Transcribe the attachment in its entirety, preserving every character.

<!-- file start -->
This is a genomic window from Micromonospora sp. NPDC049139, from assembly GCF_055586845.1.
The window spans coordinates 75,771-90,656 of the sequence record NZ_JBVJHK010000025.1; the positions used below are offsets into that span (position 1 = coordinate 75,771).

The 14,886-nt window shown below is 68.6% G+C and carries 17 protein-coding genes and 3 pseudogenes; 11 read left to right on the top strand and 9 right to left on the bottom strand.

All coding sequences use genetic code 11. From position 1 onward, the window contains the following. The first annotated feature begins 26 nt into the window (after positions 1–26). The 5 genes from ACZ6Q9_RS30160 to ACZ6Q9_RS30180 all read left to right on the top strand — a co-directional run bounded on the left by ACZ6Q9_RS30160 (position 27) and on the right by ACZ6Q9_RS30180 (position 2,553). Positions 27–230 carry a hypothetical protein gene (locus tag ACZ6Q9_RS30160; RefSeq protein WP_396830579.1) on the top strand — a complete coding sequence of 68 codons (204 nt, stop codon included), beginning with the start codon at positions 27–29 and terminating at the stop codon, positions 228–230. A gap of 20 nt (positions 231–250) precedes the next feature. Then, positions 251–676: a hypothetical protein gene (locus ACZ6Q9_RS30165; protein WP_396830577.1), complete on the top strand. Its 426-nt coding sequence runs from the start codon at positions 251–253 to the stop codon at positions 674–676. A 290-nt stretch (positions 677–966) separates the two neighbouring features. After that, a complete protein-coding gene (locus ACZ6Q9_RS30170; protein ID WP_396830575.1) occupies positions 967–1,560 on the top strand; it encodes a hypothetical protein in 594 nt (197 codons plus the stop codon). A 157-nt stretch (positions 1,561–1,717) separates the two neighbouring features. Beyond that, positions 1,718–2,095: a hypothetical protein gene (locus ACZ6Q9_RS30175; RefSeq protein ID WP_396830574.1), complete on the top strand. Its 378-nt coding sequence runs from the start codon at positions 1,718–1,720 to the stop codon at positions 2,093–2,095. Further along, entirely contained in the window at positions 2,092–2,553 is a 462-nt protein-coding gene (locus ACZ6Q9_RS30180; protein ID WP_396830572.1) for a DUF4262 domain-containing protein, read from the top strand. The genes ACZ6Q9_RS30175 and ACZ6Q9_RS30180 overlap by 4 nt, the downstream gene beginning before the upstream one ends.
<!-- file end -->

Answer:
This is a genomic window from Micromonospora sp. NPDC049139, from assembly GCF_055586845.1.
The window spans coordinates 75,771-90,656 of the sequence record NZ_JBVJHK010000025.1; the positions used below are offsets into that span (position 1 = coordinate 75,771).

The 14,886-nt window shown below is 68.6% G+C and carries 17 protein-coding genes and 3 pseudogenes; 11 read left to right on the top strand and 9 right to left on the bottom strand.

All coding sequences use genetic code 11. From position 1 onward, the window contains the following. The first annotated feature begins 26 nt into the window (after positions 1–26). The 5 genes from ACZ6Q9_RS30160 to ACZ6Q9_RS30180 all read left to right on the top strand — a co-directional run bounded on the left by ACZ6Q9_RS30160 (position 27) and on the right by ACZ6Q9_RS30180 (position 2,553). Positions 27–230 carry a hypothetical protein gene (locus tag ACZ6Q9_RS30160; RefSeq protein WP_396830579.1) on the top strand — a complete coding sequence of 68 codons (204 nt, stop codon included), beginning with the start codon at positions 27–29 and terminating at the stop codon, positions 228–230. A gap of 20 nt (positions 231–250) precedes the next feature. Then, positions 251–676: a hypothetical protein gene (locus ACZ6Q9_RS30165; protein WP_396830577.1), complete on the top strand. Its 426-nt coding sequence runs from the start codon at positions 251–253 to the stop codon at positions 674–676. A 290-nt stretch (positions 677–966) separates the two neighbouring features. After that, a complete protein-coding gene (locus ACZ6Q9_RS30170; protein ID WP_396830575.1) occupies positions 967–1,560 on the top strand; it encodes a hypothetical protein in 594 nt (197 codons plus the stop codon). A 157-nt stretch (positions 1,561–1,717) separates the two neighbouring features. Beyond that, positions 1,718–2,095: a hypothetical protein gene (locus ACZ6Q9_RS30175; RefSeq protein ID WP_396830574.1), complete on the top strand. Its 378-nt coding sequence runs from the start codon at positions 1,718–1,720 to the stop codon at positions 2,093–2,095. Further along, entirely contained in the window at positions 2,092–2,553 is a 462-nt protein-coding gene (locus ACZ6Q9_RS30180; protein ID WP_396830572.1) for a DUF4262 domain-containing protein, read from the top strand. The genes ACZ6Q9_RS30175 and ACZ6Q9_RS30180 overlap by 4 nt, the downstream gene beginning before the upstream one ends.